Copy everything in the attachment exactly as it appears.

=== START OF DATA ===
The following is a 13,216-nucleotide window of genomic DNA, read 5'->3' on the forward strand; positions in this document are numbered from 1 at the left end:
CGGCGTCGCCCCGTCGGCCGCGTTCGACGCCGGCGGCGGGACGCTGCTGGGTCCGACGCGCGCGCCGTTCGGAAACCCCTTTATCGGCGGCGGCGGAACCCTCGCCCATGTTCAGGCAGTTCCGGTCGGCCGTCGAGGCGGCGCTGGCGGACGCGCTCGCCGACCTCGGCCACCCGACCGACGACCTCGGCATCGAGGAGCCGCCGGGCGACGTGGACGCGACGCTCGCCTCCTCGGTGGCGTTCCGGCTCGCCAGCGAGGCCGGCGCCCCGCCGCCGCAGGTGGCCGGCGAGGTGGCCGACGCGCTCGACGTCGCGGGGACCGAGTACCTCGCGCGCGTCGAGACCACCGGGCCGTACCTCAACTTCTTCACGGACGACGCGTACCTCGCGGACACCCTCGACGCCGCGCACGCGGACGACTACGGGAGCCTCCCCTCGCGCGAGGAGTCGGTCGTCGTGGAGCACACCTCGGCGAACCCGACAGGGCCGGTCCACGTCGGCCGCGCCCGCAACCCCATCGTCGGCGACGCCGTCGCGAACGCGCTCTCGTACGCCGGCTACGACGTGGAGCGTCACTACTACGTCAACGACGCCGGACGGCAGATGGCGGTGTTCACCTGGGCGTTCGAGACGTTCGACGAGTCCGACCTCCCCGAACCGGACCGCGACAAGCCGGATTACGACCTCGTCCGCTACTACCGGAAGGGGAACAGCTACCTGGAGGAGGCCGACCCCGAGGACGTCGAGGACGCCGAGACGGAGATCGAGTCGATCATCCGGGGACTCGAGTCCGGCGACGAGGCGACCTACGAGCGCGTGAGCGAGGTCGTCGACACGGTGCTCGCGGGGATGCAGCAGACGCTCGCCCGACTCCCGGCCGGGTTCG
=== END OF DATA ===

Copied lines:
The following is a 13,216-nucleotide window of genomic DNA, read 5'->3' on the forward strand; positions in this document are numbered from 1 at the left end:
CGGCGTCGCCCCGTCGGCCGCGTTCGACGCCGGCGGCGGGACGCTGCTGGGTCCGACGCGCGCGCCGTTCGGAAACCCCTTTATCGGCGGCGGCGGAACCCTCGCCCATGTTCAGGCAGTTCCGGTCGGCCGTCGAGGCGGCGCTGGCGGACGCGCTCGCCGACCTCGGCCACCCGACCGACGACCTCGGCATCGAGGAGCCGCCGGGCGACGTGGACGCGACGCTCGCCTCCTCGGTGGCGTTCCGGCTCGCCAGCGAGGCCGGCGCCCCGCCGCCGCAGGTGGCCGGCGAGGTGGCCGACGCGCTCGACGTCGCGGGGACCGAGTACCTCGCGCGCGTCGAGACCACCGGGCCGTACCTCAACTTCTTCACGGACGACGCGTACCTCGCGGACACCCTCGACGCCGCGCACGCGGACGACTACGGGAGCCTCCCCTCGCGCGAGGAGTCGGTCGTCGTGGAGCACACCTCGGCGAACCCGACAGGGCCGGTCCACGTCGGCCGCGCCCGCAACCCCATCGTCGGCGACGCCGTCGCGAACGCGCTCTCGTACGCCGGCTACGACGTGGAGCGTCACTACTACGTCAACGACGCCGGACGGCAGATGGCGGTGTTCACCTGGGCGTTCGAGACGTTCGACGAGTCCGACCTCCCCGAACCGGACCGCGACAAGCCGGATTACGACCTCGTCCGCTACTACCGGAAGGGGAACAGCTACCTGGAGGAGGCCGACCCCGAGGACGTCGAGGACGCCGAGACGGAGATCGAGTCGATCATCCGGGGACTCGAGTCCGGCGACGAGGCGACCTACGAGCGCGTGAGCGAGGTCGTCGACACGGTGCTCGCGGGGATGCAGCAGACGCTCGCCCGACTCCCGGCCGGGTTCG